I think you need to have a specific target market in mind but I also think you need to be flexible because you often don’t realize what the opportunity is before you’re in the market. In our case, we initially figured that working with advertising agencies would be great. They had existing relationships, didn’t have the skills and had already identified the budget – so a lot of the leg work and hard work was done. They could bring us in and we could execute and that would be how we would make money. We thought that would be low-hanging fruit. Getting into the market, we realized that it really was not. So it’s fine to have a goal or a path, but you have to be willing to adjust it if you realize that it’s really not working.
FM: What is your philosophy with regard to raising awareness about your company? How do you recommend entrepreneurs approach and plan this task?
MF: It completely depends on what kind of business you’re in. We’re a social media company, so we recognize that using social media to connect with our colleagues to publish information that we feel is of value would spread and therefore awareness of us would be raised organically. We essentially practice what we preach. We have a company blog and a Twitter account, we attend conferences where colleagues gather – all of that is absolutely essential. The other part of it is that if you’re in a vertical where comments might be sought from media, then you should take advantage of that. In Canada, there’s a book called Contacts which journalists use all the time to identify people that could comment on specific topics [Interviewer's note: You may also want to check out Help A Reporter Out, a similar service]. Listing yourself in a book like that is a great idea. Because they’ll look through it, call you and have you quote on a particular issue. You can also do it organically – make connections with reporters, follow up with them and build relationships with them. We get 1-2 pieces of earned media every month without any effort at all. So that kind of creative thinking – positioning yourself as an expert or thought leader in your space – is a wonderful opportunity for you to raise awareness of the company and your credibility. Speaking at conferences is very helpful as well.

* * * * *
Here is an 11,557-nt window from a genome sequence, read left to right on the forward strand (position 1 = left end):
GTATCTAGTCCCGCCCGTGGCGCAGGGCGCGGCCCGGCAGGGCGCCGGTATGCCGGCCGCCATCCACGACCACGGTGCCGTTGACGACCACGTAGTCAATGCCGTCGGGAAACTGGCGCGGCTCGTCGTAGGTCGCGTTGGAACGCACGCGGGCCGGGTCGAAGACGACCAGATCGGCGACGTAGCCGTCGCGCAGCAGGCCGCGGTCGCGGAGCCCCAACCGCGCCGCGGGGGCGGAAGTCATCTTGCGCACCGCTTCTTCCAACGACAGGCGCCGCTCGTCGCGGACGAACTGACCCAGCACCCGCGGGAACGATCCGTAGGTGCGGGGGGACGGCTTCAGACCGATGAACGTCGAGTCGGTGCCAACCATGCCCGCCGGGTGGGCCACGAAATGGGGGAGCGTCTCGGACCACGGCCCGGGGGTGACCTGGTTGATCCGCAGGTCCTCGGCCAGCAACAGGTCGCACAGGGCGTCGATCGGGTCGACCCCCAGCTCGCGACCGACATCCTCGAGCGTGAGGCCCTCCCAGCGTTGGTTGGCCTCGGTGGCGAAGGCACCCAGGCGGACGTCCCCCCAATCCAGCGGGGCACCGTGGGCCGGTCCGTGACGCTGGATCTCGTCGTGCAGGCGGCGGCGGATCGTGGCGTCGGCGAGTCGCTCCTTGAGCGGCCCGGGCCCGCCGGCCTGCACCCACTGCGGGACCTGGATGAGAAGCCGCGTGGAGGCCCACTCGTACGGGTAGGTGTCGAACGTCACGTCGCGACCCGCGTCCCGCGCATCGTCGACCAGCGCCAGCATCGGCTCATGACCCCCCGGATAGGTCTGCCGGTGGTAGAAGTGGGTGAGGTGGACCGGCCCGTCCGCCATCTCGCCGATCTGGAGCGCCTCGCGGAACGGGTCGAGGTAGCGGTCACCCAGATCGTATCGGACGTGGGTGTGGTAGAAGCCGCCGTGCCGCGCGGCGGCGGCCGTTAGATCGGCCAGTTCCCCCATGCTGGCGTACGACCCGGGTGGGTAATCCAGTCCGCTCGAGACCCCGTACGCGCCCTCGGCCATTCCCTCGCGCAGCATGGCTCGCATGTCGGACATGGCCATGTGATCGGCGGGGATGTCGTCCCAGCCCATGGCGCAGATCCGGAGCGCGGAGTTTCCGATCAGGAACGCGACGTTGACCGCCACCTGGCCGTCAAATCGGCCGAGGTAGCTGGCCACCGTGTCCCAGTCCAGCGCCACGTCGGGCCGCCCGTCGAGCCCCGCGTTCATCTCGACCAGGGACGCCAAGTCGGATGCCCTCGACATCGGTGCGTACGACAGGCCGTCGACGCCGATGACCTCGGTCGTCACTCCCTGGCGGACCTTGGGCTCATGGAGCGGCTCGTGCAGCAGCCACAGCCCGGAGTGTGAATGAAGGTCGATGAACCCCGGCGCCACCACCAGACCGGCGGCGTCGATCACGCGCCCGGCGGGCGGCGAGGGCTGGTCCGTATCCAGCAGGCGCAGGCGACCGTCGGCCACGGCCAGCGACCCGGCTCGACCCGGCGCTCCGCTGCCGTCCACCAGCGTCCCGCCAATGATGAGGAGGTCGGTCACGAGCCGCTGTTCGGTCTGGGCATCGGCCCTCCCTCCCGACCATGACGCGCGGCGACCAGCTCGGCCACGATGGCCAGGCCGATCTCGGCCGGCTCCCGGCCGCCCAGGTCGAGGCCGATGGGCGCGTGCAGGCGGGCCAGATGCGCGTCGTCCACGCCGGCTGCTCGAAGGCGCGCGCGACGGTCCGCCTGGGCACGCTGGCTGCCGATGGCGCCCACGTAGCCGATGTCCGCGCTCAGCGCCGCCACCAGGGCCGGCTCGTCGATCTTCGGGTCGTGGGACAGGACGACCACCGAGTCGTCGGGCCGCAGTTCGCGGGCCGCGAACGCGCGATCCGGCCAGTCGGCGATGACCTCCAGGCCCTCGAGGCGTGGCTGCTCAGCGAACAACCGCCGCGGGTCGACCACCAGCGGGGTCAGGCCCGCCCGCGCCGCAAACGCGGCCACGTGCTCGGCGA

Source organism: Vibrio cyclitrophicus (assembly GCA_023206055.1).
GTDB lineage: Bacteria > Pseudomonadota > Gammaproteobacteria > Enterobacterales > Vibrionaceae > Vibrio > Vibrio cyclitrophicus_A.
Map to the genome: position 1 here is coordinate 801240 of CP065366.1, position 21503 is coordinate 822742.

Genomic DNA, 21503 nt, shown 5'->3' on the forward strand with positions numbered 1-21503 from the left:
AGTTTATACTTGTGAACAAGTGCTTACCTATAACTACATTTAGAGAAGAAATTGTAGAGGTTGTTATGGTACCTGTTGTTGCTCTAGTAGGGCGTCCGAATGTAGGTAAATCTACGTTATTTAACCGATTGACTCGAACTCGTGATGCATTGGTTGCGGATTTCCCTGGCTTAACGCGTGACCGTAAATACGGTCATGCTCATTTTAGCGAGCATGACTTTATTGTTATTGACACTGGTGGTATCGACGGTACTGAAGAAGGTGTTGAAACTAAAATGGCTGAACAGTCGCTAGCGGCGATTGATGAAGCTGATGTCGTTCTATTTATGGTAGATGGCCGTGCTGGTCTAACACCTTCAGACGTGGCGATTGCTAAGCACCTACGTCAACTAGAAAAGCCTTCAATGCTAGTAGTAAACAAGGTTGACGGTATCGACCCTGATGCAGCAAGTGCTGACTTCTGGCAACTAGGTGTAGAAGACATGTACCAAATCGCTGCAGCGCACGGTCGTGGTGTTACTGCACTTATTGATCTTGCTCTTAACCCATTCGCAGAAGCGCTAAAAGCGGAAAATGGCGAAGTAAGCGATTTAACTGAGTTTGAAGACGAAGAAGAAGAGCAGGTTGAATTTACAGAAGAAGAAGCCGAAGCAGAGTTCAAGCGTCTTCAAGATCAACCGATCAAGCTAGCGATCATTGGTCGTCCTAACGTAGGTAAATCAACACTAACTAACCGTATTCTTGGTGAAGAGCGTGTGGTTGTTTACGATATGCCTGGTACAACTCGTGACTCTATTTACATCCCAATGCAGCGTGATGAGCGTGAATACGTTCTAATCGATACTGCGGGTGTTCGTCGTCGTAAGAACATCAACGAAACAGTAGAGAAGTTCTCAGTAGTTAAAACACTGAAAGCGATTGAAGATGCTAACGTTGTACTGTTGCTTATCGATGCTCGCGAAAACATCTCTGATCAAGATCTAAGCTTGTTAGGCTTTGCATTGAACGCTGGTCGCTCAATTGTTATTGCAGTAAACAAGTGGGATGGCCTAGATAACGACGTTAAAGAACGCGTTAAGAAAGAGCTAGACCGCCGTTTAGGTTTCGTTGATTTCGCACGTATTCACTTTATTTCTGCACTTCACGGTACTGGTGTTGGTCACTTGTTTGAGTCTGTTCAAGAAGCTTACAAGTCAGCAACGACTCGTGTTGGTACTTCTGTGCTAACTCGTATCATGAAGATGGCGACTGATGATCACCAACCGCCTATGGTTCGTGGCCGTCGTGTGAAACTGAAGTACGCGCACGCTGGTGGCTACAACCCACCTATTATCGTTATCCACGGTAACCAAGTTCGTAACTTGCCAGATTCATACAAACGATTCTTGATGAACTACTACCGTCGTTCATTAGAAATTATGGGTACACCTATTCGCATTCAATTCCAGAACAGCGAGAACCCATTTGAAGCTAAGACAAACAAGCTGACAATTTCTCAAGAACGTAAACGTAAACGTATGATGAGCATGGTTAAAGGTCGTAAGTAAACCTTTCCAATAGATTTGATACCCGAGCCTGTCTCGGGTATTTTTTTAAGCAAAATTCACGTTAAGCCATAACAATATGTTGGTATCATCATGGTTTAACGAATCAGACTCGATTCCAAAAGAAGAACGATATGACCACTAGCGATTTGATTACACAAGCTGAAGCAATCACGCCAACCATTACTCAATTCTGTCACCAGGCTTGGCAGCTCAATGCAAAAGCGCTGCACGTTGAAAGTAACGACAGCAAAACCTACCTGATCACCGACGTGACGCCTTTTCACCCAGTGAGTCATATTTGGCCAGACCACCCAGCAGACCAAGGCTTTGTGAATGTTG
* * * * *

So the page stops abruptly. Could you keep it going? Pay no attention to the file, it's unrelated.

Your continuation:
FM: What are the key success factors for running and growing a profitable professional services firm/social media agency?